In classical mathematics, $f$ is uniformly differentiable if and only if $f$ is differentiable and its derivative $f'$ is uniformly continuous; in other words, $f$ is uniformly differentiable iff $f$ is uniformly-continuously differentiable. The same is true in constructive mathematics as long as one assumes dependent choice. In the absence of dependent choice, however, the argument only goes one way, and uniform differentiability is stronger. Furthermore, just as pointwise continuity is not as well behaved constructively as uniform continuity, so pointwise differentiability is not as well behaved constructively as uniform differentiability. For this reason, uniform differentiability is particularly important in constructive mathematics.
In addition, one could talk about locally uniform differentiablilty, which is a continuously differentiable function on a set $U$ which is uniformly differentiable on every closed and bounded subset $V \subseteq U$.
If $f:U\to \mathbb{R}^m$ is twice differentiable with $U\subseteq \mathbb{R}^n$, its second derivative
is a function from $U$ into the space of bilinear maps from $\mathbb{R}^n\times \mathbb{R}^n$ to $\mathbb{R}^m$.
If $f:U\to \mathbb{R}^m$ is twice differentiable, then its second derivative $d(d f)$ lands in the space of symmetric bilinear maps, i.e. for any $x\in U$ and $v,w\in \mathbb{R}^n$ we have
It suffices to assume $m=1$; otherwise we just consider it componentwise. Define a function $g:\mathbb{R}\to \mathbb{R}$ by
Then by the chain rule, $g$ is differentiable and
where $E_1, E_2, E \to 0$ as $(v,w)\to 0$. Now the mean value theorem tells us that for some $\xi\in(0,1)$ we have
But the “second-order difference” $f(x+v+w) - f(x+v) - f(x+w) + f(x)$ is manifestly symmetric in $v$ and $w$, so we have
where $\lim_{(v,w)\to 0} E = 0$. But bilinearity of the LHS then implies that it is identically zero.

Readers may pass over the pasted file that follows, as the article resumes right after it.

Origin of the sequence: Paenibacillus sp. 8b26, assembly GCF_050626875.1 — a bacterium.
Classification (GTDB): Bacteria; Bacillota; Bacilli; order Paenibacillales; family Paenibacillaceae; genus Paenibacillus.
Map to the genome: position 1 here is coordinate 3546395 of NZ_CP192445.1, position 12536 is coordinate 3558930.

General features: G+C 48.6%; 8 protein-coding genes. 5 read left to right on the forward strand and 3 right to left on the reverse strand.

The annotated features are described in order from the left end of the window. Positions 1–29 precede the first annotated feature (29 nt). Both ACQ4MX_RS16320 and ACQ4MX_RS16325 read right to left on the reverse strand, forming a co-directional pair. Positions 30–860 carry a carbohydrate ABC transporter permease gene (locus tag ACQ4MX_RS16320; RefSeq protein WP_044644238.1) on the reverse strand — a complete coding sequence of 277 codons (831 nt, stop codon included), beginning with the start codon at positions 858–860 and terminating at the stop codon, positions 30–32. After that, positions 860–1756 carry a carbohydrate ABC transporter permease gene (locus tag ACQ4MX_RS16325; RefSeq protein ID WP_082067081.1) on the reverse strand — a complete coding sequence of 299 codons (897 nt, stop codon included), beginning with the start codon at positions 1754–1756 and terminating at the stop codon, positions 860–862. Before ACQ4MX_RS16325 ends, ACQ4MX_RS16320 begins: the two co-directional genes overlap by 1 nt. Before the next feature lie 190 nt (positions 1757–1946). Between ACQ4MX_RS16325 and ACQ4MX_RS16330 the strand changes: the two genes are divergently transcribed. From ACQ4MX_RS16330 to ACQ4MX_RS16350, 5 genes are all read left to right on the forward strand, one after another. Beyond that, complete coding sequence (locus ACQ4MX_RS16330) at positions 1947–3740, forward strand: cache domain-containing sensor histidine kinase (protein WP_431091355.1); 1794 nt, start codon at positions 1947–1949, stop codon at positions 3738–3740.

The components of the bilinear map $d(d f)$ are the second-order partial derivatives $\frac{\partial^2 f}{\partial x_i \partial x_j}$ of $f$. Thus, this theorem says that if $f$ is twice differentiable, then the mixed partials are equal,
The second-order partial derivatives may exist without the mixed partials being equal; see below for a counterexample. However, the theorem shows that if we require $f$ to actually be twice differentiable rather than merely having second-order partial derivatives, then this cannot happen.
In particular, we have the following corollary, which is more commonly found in textbooks.
If $f$ has first and second-order partial derivatives, and the latter are continuous in a neighborhood of $x$, then the mixed partial derivatives are equal,
Continuity of the second-order partials implies that the first-order partials are differentiable, and hence so is the differential $d f$.
Note that the proof of the theorem implies that if $f$ is twice differentiable at $x$, then there exists a bilinear map $\partial^2 f_x : \mathbb{R}^n \times \mathbb{R}^n \to \mathbb{R}^m$ such that
where $\lim_{v,w\to 0} E(v,w) = 0$. This is a condition that makes sense as a condition on an arbitrary $f$ without assuming differentiability. and if it holds, then the bilinear map $\partial^2 f_x$ must be symmetric.
Moreover, as explained here, if $f$ is differentiable in a neighborhood of $x$ and satisfies this condition at $x$, then it is in fact twice differentiable at $x$. To see this, it suffices to show that each coordinate of $d f$ is differentiable, so let $w=\delta e_i$, with $e_i$ a unit basis vector and $\delta$ a real number $\neq 0$. Then we have
Taking the limit as $\delta\to 0$ and using differentiability of $f$ at $x$ and $x+v$ (for sufficiently small $v$), we get
Now take the limit as $v\to 0$; on the left we get $0$ by assumption, so the function $y\mapsto d f_y(e_i)$ is differentiable at $x$ with derivative $\partial^2 f_x(-,e_i)$. Thus, $d f$ is differentiable at $x$.
On the other hand, this condition by itself does not even imply that $f$ is continuous. For instance, if $f$ is a $\mathbb{Q}$-linear map $\mathbb{R}\to \mathbb{R}$, then the second-order difference $f(x+v+w) - f(x+v) - f(x+w) + f(x)$ is identically zero.
Let $f:\mathbb{R}^n\to \mathbb{R}$ be differentiable. Instead of asking whether $d f : U \to L(\mathbb{R}^n,\mathbb{R})$ is differentiable, we can ask whether its exponential transpose $d f : U\times \mathbb{R}^n \to \mathbb{R}$ is differentiable. (Note that $U\times \mathbb{R}^n$ is the tangent bundle of $U\subseteq \mathbb{R}^n$.) This amounts to asking that for $x\in U$ and $v\in \mathbb{R}^n$, we have
for a linear map $d^2 f_{(x,v)}:\mathbb{R}^{2n} \to \mathbb{R}$, where $\lim_{(w,h)\to 0} E = 0$. Setting $h=0$, we see that this implies that $d f : U \to L(\mathbb{R}^n,\mathbb{R})$ is differentiable, with differential $d(d f)_x = d^2 f_{(x,v)}(w,0)$ for any $v$. And setting $w=0$, we obtain $d f_x(h) = d^2 f_{(x,v)}(0,h)$ for any $v$. Thus, we can write